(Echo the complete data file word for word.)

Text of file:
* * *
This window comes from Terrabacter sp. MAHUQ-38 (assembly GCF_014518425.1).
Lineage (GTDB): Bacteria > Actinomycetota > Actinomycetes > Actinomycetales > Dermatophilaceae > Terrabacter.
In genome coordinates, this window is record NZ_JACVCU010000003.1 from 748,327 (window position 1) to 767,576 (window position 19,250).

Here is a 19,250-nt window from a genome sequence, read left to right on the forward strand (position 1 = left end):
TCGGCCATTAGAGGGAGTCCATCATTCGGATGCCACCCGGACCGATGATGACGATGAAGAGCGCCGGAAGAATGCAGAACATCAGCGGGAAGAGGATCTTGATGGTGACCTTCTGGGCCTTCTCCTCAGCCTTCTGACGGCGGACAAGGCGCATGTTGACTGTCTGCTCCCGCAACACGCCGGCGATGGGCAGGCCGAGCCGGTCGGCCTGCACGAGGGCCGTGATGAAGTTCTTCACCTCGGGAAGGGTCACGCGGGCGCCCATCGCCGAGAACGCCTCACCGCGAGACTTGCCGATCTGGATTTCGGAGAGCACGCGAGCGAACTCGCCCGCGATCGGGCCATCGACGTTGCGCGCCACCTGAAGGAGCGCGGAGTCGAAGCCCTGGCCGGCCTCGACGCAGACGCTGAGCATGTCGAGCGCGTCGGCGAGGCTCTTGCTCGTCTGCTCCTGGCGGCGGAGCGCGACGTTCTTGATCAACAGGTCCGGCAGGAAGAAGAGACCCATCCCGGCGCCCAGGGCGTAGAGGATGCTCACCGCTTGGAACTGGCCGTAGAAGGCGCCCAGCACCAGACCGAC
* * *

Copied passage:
This window comes from Terrabacter sp. MAHUQ-38 (assembly GCF_014518425.1).
Lineage (GTDB): Bacteria > Actinomycetota > Actinomycetes > Actinomycetales > Dermatophilaceae > Terrabacter.
In genome coordinates, this window is record NZ_JACVCU010000003.1 from 748,327 (window position 1) to 767,576 (window position 19,250).

Here is a 19,250-nt window from a genome sequence, read left to right on the forward strand (position 1 = left end):
TCGGCCATTAGAGGGAGTCCATCATTCGGATGCCACCCGGACCGATGATGACGATGAAGAGCGCCGGAAGAATGCAGAACATCAGCGGGAAGAGGATCTTGATGGTGACCTTCTGGGCCTTCTCCTCAGCCTTCTGACGGCGGACAAGGCGCATGTTGACTGTCTGCTCCCGCAACACGCCGGCGATGGGCAGGCCGAGCCGGTCGGCCTGCACGAGGGCCGTGATGAAGTTCTTCACCTCGGGAAGGGTCACGCGGGCGCCCATCGCCGAGAACGCCTCACCGCGAGACTTGCCGATCTGGATTTCGGAGAGCACGCGAGCGAACTCGCCCGCGATCGGGCCATCGACGTTGCGCGCCACCTGAAGGAGCGCGGAGTCGAAGCCCTGGCCGGCCTCGACGCAGACGCTGAGCATGTCGAGCGCGTCGGCGAGGCTCTTGCTCGTCTGCTCCTGGCGGCGGAGCGCGACGTTCTTGATCAACAGGTCCGGCAGGAAGAAGAGACCCATCCCGGCGCCCAGGGCGTAGAGGATGCTCACCGCTTGGAACTGGCCGTAGAAGGCGCCCAGCACCAGACCGAC